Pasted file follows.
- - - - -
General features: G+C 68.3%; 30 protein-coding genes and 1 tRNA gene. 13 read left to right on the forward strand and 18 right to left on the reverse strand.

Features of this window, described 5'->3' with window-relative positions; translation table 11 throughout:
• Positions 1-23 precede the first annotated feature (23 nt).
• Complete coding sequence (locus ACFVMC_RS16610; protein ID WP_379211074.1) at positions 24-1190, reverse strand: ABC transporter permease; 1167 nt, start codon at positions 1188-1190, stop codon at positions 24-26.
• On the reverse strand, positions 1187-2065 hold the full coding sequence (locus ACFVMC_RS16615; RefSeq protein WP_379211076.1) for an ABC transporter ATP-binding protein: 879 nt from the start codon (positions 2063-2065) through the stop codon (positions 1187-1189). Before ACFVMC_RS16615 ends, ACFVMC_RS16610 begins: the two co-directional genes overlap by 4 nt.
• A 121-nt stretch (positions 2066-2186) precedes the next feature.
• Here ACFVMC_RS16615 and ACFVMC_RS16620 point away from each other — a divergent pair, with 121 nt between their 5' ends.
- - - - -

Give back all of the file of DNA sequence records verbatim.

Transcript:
General features: G+C 68.3%; 30 protein-coding genes and 1 tRNA gene. 13 read left to right on the forward strand and 18 right to left on the reverse strand.

Features of this window, described 5'->3' with window-relative positions; translation table 11 throughout:
• Positions 1-23 precede the first annotated feature (23 nt).
• Complete coding sequence (locus ACFVMC_RS16610; protein ID WP_379211074.1) at positions 24-1190, reverse strand: ABC transporter permease; 1167 nt, start codon at positions 1188-1190, stop codon at positions 24-26.
• On the reverse strand, positions 1187-2065 hold the full coding sequence (locus ACFVMC_RS16615; RefSeq protein WP_379211076.1) for an ABC transporter ATP-binding protein: 879 nt from the start codon (positions 2063-2065) through the stop codon (positions 1187-1189). Before ACFVMC_RS16615 ends, ACFVMC_RS16610 begins: the two co-directional genes overlap by 4 nt.
• A 121-nt stretch (positions 2066-2186) precedes the next feature.
• Here ACFVMC_RS16615 and ACFVMC_RS16620 point away from each other — a divergent pair, with 121 nt between their 5' ends.